The Glass Hotel

Emily St. John Mandel       Pages: 301        Published: 2020

The book: Vincent and her half-brother, Paul, work in the exclusive and remote Hotel Caiette on Vancouver Island. Just before an important guest arrives, a strange message etched in acid, appears on a hotel window.
Who left the message and why? How will working at the hotel impact the lives of Vincent and Paul?

You might like it because: Mandel’s writing is beautiful and feels effortless to read. Her characters are incredibly engaging, even the ones you don’t like.
This is a story of crisis and survival. It’s about the past we carry with us and the choices, some seemingly insignificant, that we make that can have huge implications on our lives.

What did other people say?
The Glass Hotel is a masterpiece, just as good — if not better — than its predecessor. It’s a stunning look at how people react to disasters, both small and large, and the temptation that some have to give up when faced with tragedy.”    – NPR

“A strange, subtle, and haunting novel.” – Kirkus

Awards & Recognition:
New York Times Best Seller

How quickly will you get into the book?
The first two pages were intriguing but mystifying: it was not clear what was going on. From there, the writing pulled me along until page 15 which was the point of no return.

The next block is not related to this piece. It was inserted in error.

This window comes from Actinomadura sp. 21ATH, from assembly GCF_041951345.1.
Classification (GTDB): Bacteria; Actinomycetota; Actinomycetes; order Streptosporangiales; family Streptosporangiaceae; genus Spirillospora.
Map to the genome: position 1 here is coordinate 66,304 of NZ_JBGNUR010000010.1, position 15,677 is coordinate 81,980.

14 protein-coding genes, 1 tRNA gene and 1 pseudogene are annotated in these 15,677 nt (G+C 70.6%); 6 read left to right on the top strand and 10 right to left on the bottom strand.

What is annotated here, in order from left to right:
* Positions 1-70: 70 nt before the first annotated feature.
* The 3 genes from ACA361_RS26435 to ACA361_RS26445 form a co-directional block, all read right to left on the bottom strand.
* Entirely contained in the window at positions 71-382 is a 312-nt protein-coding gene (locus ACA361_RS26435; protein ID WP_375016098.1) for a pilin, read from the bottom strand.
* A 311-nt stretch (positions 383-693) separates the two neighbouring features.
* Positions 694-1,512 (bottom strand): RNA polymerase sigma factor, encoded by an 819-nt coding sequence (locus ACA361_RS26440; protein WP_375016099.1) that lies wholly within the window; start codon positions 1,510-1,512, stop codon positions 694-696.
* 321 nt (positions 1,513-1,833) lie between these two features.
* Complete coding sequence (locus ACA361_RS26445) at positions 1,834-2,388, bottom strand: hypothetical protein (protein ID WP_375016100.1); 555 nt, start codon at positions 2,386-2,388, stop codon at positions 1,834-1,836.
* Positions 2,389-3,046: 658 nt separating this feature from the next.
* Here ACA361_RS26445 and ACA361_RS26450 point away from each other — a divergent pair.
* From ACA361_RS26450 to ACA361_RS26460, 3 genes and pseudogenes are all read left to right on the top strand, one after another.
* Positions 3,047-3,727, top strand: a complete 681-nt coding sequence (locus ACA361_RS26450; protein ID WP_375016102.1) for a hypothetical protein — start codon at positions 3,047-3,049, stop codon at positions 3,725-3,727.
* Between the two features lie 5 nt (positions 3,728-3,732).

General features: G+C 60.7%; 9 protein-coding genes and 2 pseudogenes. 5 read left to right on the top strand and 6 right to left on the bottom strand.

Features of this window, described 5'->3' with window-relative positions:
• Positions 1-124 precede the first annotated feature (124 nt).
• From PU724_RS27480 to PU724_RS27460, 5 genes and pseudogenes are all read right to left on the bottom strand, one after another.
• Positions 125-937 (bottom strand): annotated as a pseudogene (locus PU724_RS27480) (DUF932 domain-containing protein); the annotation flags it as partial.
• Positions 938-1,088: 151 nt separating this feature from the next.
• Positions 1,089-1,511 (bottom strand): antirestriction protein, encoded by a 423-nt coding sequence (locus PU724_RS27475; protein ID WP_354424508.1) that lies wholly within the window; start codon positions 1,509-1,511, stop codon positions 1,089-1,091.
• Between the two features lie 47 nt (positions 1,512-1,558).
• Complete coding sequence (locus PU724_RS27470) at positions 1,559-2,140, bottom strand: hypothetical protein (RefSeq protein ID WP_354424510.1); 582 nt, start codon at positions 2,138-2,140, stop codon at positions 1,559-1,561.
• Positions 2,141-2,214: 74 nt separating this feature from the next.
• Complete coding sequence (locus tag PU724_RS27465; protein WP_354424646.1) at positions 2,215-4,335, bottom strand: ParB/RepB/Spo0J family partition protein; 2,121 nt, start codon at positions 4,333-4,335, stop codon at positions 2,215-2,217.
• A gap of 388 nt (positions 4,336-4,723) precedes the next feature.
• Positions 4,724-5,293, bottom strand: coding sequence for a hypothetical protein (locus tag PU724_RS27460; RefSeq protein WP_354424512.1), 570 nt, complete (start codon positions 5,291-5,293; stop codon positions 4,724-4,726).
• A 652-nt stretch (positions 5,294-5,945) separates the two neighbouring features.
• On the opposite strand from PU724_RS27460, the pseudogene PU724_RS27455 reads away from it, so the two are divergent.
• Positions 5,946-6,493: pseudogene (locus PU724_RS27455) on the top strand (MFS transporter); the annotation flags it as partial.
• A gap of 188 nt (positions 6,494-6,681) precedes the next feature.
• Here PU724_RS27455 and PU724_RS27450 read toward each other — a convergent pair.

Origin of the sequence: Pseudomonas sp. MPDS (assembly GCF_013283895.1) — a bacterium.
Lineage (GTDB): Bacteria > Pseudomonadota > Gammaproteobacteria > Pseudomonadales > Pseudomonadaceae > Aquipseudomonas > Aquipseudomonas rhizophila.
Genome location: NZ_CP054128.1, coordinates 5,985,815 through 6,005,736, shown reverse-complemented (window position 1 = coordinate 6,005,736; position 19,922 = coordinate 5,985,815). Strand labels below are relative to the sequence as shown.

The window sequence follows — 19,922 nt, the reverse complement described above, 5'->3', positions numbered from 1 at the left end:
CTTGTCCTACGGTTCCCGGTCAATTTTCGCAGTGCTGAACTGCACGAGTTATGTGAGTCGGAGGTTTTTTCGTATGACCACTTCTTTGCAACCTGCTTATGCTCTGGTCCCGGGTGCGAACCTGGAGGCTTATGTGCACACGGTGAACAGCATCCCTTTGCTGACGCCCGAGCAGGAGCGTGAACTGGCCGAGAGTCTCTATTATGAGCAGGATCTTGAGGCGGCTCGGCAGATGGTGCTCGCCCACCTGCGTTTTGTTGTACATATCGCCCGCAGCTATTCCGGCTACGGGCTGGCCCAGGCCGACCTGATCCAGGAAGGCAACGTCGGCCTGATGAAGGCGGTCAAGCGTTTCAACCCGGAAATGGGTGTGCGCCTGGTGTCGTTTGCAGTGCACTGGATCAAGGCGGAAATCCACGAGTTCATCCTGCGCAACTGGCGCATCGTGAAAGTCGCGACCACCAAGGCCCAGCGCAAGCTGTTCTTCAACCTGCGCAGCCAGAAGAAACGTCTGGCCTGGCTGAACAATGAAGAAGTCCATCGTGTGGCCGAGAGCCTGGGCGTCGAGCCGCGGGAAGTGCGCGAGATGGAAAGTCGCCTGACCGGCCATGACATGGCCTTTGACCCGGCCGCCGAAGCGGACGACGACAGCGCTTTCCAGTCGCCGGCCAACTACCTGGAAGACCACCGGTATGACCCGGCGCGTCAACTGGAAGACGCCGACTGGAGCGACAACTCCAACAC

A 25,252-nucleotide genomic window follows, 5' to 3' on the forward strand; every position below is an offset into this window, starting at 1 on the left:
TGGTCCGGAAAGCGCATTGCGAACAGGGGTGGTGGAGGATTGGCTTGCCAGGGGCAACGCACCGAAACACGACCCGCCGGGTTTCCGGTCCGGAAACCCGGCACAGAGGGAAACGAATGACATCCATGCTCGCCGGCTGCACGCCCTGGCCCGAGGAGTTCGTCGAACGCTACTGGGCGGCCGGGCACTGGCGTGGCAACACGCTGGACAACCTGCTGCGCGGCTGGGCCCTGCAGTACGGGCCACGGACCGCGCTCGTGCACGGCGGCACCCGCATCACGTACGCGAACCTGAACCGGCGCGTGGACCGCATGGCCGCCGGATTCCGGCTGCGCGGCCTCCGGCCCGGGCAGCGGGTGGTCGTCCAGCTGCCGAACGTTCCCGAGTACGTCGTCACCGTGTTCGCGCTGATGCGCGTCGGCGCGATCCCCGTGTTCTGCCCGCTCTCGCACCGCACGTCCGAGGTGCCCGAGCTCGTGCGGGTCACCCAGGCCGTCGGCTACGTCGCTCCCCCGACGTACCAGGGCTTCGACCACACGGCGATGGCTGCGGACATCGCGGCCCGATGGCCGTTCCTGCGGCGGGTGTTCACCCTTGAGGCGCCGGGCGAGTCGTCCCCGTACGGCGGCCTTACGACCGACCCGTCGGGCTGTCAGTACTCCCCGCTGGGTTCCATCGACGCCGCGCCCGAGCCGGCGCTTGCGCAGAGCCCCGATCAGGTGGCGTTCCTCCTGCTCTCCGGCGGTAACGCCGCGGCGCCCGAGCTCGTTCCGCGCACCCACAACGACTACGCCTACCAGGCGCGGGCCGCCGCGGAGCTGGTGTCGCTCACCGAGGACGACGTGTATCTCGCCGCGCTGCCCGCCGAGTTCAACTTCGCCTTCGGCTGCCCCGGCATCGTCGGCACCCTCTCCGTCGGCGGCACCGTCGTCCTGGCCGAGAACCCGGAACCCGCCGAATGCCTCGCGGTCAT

I could not put the book down after that.

You might not like it because: There are many characters and plot lines that intersect but the connections are not always immediately apparent. These multiple story lines may frustrate some readers who prefer a more delineated plot.
It is a rather melancholy book with many characters who are very broken people. It’s not depressing but it’s not uplifting either.

What might you read next?
A third of the way through The Glass Hotel, F. Scott Fitzgerald is mentioned. You could read his book, The Great Gatsby.

In a Medium interview, Mandel said that she admires the writing of Charles Yu. Read his book How to Live Safely in a Science Fictional Universe which she specifically mentioned.

In the same interview Mandel talked about Patricia Highsmith, of whom she said, “I just think she’s a genius.” You could read Highsmith’s The Two Faces of January.

© 2020